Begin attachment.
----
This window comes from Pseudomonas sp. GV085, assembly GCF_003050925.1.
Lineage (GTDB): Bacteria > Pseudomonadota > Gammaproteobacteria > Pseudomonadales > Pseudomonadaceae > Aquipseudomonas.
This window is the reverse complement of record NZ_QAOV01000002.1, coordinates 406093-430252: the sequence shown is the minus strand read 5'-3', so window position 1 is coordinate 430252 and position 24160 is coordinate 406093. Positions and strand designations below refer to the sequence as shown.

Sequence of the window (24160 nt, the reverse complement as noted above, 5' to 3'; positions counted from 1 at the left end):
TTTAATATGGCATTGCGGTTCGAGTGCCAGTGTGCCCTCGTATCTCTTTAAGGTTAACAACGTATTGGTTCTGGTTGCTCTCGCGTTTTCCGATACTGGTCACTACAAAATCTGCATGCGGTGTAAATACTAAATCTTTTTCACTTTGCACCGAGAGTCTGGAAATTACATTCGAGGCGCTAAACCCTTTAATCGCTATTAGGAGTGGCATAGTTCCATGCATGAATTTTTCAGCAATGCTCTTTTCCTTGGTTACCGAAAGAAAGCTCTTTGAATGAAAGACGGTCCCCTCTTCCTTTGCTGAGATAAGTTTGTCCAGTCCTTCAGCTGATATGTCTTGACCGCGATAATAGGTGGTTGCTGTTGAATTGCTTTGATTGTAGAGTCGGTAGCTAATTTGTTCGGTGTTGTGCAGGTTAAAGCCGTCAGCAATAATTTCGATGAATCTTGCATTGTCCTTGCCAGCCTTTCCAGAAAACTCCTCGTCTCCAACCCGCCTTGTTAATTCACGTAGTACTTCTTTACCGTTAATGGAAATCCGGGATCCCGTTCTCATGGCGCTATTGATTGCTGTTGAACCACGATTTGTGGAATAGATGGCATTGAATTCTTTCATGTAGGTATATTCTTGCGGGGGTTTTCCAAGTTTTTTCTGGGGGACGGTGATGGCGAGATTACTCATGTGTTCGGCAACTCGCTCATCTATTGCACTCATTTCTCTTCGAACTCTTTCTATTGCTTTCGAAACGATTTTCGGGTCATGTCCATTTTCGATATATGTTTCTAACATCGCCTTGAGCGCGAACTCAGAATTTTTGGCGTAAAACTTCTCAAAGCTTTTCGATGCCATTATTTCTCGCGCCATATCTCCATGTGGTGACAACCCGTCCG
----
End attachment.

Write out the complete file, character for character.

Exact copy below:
This window comes from Pseudomonas sp. GV085, assembly GCF_003050925.1.
Lineage (GTDB): Bacteria > Pseudomonadota > Gammaproteobacteria > Pseudomonadales > Pseudomonadaceae > Aquipseudomonas.
This window is the reverse complement of record NZ_QAOV01000002.1, coordinates 406093-430252: the sequence shown is the minus strand read 5'-3', so window position 1 is coordinate 430252 and position 24160 is coordinate 406093. Positions and strand designations below refer to the sequence as shown.

Sequence of the window (24160 nt, the reverse complement as noted above, 5' to 3'; positions counted from 1 at the left end):
TTTAATATGGCATTGCGGTTCGAGTGCCAGTGTGCCCTCGTATCTCTTTAAGGTTAACAACGTATTGGTTCTGGTTGCTCTCGCGTTTTCCGATACTGGTCACTACAAAATCTGCATGCGGTGTAAATACTAAATCTTTTTCACTTTGCACCGAGAGTCTGGAAATTACATTCGAGGCGCTAAACCCTTTAATCGCTATTAGGAGTGGCATAGTTCCATGCATGAATTTTTCAGCAATGCTCTTTTCCTTGGTTACCGAAAGAAAGCTCTTTGAATGAAAGACGGTCCCCTCTTCCTTTGCTGAGATAAGTTTGTCCAGTCCTTCAGCTGATATGTCTTGACCGCGATAATAGGTGGTTGCTGTTGAATTGCTTTGATTGTAGAGTCGGTAGCTAATTTGTTCGGTGTTGTGCAGGTTAAAGCCGTCAGCAATAATTTCGATGAATCTTGCATTGTCCTTGCCAGCCTTTCCAGAAAACTCCTCGTCTCCAACCCGCCTTGTTAATTCACGTAGTACTTCTTTACCGTTAATGGAAATCCGGGATCCCGTTCTCATGGCGCTATTGATTGCTGTTGAACCACGATTTGTGGAATAGATGGCATTGAATTCTTTCATGTAGGTATATTCTTGCGGGGGTTTTCCAAGTTTTTTCTGGGGGACGGTGATGGCGAGATTACTCATGTGTTCGGCAACTCGCTCATCTATTGCACTCATTTCTCTTCGAACTCTTTCTATTGCTTTCGAAACGATTTTCGGGTCATGTCCATTTTCGATATATGTTTCTAACATCGCCTTGAGCGCGAACTCAGAATTTTTGGCGTAAAACTTCTCAAAGCTTTTCGATGCCATTATTTCTCGCGCCATATCTCCATGTGGTGACAACCCGTCCG